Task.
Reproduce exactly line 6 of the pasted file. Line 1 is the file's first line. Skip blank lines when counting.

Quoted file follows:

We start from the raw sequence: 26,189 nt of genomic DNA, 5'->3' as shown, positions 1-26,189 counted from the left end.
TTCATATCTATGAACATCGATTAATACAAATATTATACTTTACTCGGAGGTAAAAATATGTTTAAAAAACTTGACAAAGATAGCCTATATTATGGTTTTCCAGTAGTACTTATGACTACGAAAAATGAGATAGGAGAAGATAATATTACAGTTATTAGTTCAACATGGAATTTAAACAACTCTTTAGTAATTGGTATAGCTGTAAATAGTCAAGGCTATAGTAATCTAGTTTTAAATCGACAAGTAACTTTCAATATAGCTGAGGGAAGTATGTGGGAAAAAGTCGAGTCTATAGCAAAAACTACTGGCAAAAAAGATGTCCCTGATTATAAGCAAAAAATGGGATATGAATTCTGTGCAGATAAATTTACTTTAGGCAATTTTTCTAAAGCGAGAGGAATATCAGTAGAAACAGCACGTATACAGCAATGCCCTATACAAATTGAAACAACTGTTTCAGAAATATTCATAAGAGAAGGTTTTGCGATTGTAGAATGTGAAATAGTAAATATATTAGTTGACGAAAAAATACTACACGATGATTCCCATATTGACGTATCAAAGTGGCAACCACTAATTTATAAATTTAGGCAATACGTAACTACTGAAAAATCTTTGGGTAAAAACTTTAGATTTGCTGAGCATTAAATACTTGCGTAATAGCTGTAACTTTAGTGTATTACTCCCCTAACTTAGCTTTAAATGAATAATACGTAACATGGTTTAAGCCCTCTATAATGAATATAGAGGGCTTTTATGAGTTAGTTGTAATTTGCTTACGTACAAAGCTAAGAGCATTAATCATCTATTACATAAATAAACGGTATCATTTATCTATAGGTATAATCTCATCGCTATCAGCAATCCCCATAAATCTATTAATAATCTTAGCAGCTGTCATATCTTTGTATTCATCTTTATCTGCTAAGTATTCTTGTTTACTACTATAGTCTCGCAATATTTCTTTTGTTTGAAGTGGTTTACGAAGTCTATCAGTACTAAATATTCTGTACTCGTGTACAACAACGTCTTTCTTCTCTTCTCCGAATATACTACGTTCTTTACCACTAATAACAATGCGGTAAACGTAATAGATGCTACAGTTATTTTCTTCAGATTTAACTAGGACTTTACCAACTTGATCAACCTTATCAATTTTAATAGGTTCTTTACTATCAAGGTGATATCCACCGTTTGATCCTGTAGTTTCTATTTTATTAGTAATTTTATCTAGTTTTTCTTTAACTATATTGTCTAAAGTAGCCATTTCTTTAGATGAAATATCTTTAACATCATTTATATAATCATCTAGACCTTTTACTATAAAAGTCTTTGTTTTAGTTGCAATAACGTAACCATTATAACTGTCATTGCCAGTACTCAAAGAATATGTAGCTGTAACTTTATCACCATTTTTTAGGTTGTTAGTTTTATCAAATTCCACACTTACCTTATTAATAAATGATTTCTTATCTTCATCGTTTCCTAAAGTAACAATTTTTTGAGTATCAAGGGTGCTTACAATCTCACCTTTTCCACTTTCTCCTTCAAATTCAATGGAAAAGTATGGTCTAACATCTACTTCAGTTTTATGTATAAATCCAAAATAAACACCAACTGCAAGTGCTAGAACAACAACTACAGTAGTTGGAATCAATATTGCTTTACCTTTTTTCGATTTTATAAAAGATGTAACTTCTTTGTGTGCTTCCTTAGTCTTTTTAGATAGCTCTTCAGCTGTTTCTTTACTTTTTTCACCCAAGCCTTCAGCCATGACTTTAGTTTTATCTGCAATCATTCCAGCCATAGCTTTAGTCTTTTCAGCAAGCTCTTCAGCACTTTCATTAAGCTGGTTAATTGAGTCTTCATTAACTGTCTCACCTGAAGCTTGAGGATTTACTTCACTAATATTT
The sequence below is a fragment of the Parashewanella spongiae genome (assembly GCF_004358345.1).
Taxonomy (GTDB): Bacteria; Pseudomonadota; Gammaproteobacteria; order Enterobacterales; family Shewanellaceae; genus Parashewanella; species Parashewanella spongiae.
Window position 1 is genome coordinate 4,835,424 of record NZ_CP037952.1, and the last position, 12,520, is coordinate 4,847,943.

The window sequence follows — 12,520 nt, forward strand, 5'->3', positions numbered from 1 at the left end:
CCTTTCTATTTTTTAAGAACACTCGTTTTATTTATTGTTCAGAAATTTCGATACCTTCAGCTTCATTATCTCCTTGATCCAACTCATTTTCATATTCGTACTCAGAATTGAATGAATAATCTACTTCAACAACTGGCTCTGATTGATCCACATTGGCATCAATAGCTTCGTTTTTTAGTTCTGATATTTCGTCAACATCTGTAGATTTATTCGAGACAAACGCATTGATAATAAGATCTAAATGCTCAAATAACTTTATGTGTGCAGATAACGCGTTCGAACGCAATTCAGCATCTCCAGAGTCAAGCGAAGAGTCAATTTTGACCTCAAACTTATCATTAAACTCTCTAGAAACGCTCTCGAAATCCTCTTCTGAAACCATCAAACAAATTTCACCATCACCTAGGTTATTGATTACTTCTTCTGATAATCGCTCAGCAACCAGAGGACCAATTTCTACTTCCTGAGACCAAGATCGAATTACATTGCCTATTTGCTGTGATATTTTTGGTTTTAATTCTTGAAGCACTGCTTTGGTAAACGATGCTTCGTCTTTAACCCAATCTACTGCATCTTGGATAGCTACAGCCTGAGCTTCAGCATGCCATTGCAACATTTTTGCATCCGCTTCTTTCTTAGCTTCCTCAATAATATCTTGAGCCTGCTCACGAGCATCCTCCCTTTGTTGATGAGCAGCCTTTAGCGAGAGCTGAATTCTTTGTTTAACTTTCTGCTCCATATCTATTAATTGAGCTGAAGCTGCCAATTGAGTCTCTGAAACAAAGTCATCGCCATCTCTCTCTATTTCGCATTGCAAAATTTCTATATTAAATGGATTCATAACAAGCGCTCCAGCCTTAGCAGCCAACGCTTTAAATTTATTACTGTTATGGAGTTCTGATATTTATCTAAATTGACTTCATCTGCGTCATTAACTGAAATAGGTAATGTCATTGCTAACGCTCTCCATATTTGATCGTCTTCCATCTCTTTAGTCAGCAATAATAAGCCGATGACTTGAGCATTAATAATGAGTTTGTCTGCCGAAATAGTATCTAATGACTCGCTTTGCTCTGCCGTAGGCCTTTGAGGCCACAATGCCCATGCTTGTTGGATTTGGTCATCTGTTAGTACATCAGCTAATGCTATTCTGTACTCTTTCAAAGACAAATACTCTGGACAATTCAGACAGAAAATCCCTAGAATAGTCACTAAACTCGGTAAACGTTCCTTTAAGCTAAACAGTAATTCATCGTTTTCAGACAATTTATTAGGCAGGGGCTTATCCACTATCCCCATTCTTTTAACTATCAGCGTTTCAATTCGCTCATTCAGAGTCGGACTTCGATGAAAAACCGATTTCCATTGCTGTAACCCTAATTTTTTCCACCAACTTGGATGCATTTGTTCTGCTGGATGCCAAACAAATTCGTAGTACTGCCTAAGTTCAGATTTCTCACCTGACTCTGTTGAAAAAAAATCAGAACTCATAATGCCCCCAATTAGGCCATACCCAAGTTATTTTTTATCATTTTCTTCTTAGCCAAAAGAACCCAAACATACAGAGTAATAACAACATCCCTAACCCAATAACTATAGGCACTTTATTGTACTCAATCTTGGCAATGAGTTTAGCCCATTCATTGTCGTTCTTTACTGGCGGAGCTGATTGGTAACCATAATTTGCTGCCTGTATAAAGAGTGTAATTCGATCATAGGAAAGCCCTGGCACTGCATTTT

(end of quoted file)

The window sequence follows — 12,520 nt, forward strand, 5'->3', positions numbered from 1 at the left end: